Mira Butterworth examines the premium repercussions for drivers who have committed motoring offences as the proportion of non-standard risks grows
The latest figures suggest that drivers requiring non-standard car insurance will constitute half of all private motorists on Britain's roads within two years. Currently they make up 40% of the market but, according to new motor insurer First Alternative, this sector of the market is poorly served and crying out for better service.
It says that non-standard drivers are paying an extra £500 annually than their standard counterparts, and claims it can reduce this payment by an average of £140 through its new rating systems.
However, while the industry consensus is that non-standard drivers comprise a growing sector of the market, there is widespread debate about how to define one.
First Alternative defines non-standard in three ways. First, it includes cars rated higher than 12 by the Association of British Insurers. The ABI ratings give all cars an insurance grouping from one to 20, according to the risk they represent, with one being the lowest risk. Second, it includes drivers with a recent claims history or a driving conviction.
And, finally, it includes drivers with certain personal characteristics - such as younger drivers - and drivers with certain occupations - such as sportsmen.
Patrick Swords, underwriting director at Sabre Insurances, points out that it is crucial to identify how an insurer defines a non-standard driver as sometimes it will just be someone with a motor conviction while, in other cases, the term will refer to people of a certain age or those that own a certain type of vehicle. "There is a wide variance in how insurers define non-standard business," he says. "For example, some define it as something that cannot be readily quoted on the brokers' software systems."
First Alternative admits there is a "tiny minority" of drivers who are classified as an extreme risk, which it will not insure. These include repeat drink drivers and A-list celebrities. But, chief executive Colin Batabyal says: "The non-standard sector is a growing area of the market and insurers are going to have to adopt to cater for it or find themselves out of the market."
The increase in non-standard drivers can be attributed to a host of factors, including an increase in speed cameras, which has resulted in more car owners with speeding convictions, and cheaper finance, which has encouraged people to take out larger loans to buy bigger, more powerful and, therefore, more difficult to insure vehicles.
According to Mr Batabyal, when it comes to motoring convictions in particular, some premiums in the market have become more relaxed while, in other areas, they have become more severe. He explains: "Some insurers are clamping down on minor convictions - for example, they used to allow one conviction before imposing an increase, but now they often don't allow this."
However, he adds that offences such as drink driving are less severe in terms of their impact on premiums as the risk is lower that people are likely to re-offend.
Michael Lawrence, marketing manager at Highway Insurance, agrees, saying that drink driving is also on the decrease as the message is finally getting home that this practice is socially unacceptable.
But he adds that the message about being uninsured has not been so successful - and those with convictions are suitably penalised. "Being uninsured is very serious and we impose hefty terms as a result," he says.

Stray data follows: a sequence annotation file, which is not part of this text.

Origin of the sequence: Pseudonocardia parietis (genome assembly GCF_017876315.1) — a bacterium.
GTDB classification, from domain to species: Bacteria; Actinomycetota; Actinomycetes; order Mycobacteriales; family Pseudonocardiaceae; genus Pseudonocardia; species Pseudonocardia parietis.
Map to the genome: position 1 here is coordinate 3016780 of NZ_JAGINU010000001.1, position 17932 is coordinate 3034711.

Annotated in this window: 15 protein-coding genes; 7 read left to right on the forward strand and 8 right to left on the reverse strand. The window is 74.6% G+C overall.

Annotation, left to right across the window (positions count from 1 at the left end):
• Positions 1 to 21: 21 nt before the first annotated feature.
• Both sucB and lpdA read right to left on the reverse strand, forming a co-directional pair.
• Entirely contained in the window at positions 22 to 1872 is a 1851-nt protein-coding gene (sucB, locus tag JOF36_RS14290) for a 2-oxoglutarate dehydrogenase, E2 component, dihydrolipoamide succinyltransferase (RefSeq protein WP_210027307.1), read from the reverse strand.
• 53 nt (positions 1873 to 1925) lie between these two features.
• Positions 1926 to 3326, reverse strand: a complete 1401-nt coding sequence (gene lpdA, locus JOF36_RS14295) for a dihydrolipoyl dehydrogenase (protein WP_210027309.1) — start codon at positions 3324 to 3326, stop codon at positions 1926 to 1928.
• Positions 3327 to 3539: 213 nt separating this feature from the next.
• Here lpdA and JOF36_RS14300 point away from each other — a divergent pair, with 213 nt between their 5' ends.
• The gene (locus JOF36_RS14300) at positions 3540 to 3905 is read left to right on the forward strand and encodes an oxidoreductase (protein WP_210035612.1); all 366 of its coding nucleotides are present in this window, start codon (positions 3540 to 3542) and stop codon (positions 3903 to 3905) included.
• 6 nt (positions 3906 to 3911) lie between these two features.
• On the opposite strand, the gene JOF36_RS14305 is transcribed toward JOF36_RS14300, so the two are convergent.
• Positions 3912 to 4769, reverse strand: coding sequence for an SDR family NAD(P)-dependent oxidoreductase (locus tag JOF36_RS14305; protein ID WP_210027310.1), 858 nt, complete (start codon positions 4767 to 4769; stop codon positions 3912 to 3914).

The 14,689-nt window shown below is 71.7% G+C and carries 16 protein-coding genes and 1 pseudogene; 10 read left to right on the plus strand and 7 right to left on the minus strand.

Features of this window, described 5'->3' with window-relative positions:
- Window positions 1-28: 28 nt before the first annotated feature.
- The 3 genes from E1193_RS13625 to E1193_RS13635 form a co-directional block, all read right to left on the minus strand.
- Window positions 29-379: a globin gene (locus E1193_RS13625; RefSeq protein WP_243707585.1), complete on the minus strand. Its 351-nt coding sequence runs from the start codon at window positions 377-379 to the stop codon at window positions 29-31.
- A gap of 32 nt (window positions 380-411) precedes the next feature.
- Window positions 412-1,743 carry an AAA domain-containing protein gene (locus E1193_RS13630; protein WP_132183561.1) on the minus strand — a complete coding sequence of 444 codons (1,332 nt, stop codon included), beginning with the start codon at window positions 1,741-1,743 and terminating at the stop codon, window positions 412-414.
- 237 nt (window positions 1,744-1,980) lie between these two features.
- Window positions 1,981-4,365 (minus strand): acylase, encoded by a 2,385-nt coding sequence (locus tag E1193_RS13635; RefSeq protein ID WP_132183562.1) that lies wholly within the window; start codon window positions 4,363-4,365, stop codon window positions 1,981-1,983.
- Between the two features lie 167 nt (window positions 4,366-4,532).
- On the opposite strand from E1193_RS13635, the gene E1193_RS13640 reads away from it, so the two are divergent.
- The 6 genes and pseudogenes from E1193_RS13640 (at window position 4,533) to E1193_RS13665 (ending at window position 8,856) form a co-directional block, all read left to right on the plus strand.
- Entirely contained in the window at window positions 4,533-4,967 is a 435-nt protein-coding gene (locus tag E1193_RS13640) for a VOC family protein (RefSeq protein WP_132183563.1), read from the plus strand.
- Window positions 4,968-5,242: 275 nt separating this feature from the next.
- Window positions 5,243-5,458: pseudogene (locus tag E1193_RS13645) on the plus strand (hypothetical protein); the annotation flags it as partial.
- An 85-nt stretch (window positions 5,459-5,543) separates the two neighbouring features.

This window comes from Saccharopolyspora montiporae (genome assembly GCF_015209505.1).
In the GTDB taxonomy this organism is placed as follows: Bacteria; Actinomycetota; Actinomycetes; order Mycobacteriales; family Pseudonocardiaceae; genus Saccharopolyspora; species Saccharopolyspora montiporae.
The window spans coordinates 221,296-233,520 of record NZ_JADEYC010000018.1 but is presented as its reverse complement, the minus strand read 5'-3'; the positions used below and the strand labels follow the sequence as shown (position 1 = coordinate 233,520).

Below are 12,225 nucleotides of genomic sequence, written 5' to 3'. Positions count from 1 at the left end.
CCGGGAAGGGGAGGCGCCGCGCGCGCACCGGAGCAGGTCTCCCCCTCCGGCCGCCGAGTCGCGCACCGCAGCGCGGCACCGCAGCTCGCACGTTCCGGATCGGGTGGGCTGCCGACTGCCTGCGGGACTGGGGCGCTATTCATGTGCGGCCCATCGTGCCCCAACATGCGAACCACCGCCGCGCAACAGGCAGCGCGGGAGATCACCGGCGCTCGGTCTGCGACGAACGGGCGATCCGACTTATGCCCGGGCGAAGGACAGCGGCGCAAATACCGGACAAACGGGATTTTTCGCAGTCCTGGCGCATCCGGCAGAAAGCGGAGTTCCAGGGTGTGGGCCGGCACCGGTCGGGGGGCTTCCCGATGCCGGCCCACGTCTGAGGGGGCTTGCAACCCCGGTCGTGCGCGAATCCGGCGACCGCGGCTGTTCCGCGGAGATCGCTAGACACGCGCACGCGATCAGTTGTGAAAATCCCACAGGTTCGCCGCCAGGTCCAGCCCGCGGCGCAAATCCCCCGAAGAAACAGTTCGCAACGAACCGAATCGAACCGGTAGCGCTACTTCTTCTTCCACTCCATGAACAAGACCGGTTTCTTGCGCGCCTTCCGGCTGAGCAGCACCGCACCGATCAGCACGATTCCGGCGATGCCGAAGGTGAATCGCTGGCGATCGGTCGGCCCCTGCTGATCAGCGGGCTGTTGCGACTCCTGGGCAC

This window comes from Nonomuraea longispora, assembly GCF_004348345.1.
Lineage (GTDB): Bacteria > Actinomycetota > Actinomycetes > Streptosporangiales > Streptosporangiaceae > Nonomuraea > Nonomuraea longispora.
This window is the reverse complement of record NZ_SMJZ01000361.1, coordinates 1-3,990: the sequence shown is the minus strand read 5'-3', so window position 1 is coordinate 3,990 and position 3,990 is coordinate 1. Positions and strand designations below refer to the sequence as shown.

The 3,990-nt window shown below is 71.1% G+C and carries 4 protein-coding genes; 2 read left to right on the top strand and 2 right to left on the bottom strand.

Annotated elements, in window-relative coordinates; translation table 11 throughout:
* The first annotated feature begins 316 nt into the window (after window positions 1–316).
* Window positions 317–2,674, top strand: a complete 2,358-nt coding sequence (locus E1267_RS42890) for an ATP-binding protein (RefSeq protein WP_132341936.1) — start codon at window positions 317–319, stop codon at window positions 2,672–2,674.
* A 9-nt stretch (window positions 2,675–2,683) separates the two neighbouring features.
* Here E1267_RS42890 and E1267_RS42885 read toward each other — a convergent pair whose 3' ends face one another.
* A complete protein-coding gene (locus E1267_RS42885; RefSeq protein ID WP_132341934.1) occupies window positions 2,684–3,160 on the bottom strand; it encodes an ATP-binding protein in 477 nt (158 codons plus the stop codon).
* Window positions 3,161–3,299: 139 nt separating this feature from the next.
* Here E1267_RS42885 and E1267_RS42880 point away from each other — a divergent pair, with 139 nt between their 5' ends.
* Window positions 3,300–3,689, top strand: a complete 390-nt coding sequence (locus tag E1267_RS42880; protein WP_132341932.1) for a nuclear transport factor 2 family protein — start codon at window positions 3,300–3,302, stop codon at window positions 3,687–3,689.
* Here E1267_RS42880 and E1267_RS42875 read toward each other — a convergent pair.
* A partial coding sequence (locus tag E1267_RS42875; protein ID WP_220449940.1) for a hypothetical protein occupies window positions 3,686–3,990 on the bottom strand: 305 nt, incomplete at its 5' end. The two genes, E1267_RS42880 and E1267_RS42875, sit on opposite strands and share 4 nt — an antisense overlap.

Insurers express mixed views about whether the premium increases they impose following motoring offences are exacerbating the uninsured driving problem.
Mr Lawrence does not believe this is the case. "The terms placed on people who have been caught with no insurance depends on the individual circumstances," he says.
However, Duncan Bowker, spokesman for Co-operative Insurance Services, says there is no doubt that the imposition of premium penalties is "not helping" the uninsured driving issue.
But what is the typical period of rehabilitation for drivers following a claim including a motoring offence? That is to say, how long must they wait until the premium penalties are removed? For many insurers, it is a three to five year period.
CIS offers a reducing scale of premiums, where the policyholder automatically moves down the scale each year if they remain claim-free. For example, a policy that has a 25% loading applied at inception will have a loading of 15% the following year, if they remain claim free. If a claim occurs, loading remains at 25% the following year.
Brokers agree that what happens to premiums depends on how the insurer defines a non-standard driver. John Mace, marketing manager of Footman James, says: "Different insurers have different ways of treating different offenders and there is always an insurer that will take the business - but at a price. The circumstances will always reflect on the level of premium and possibly the excess."
Ian Crowder, a manager at AA Insurance agrees, adding that some insurers are cherry-picking those individuals that it insures, while others are more relaxed about how they acquire customers. "Some insurers say they will not provide a premium increase after the first conviction, while others will apply certain conditions, such as this will only be the case if there is no further conviction within 12 months."
He adds that ex-offenders have always been more difficult to secure terms for, but they are not increasingly so. And ABI spokesman Malcolm Tarling points out that premiums for non-standard drivers would always be much higher in order to reflect the risk.
The industry seems to be taking steps to offer non-standard drivers a better deal, but it is unlikely that they will ever get close to enjoying the benefits enjoyed by standard drivers.
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